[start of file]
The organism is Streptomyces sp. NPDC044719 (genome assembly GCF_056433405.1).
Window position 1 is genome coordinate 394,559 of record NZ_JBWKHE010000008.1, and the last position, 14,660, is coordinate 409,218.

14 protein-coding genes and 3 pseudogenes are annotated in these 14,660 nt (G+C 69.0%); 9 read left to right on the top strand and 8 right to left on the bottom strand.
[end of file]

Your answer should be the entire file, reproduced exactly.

The organism is Streptomyces sp. NPDC044719 (genome assembly GCF_056433405.1).
Window position 1 is genome coordinate 394,559 of record NZ_JBWKHE010000008.1, and the last position, 14,660, is coordinate 409,218.

14 protein-coding genes and 3 pseudogenes are annotated in these 14,660 nt (G+C 69.0%); 9 read left to right on the top strand and 8 right to left on the bottom strand.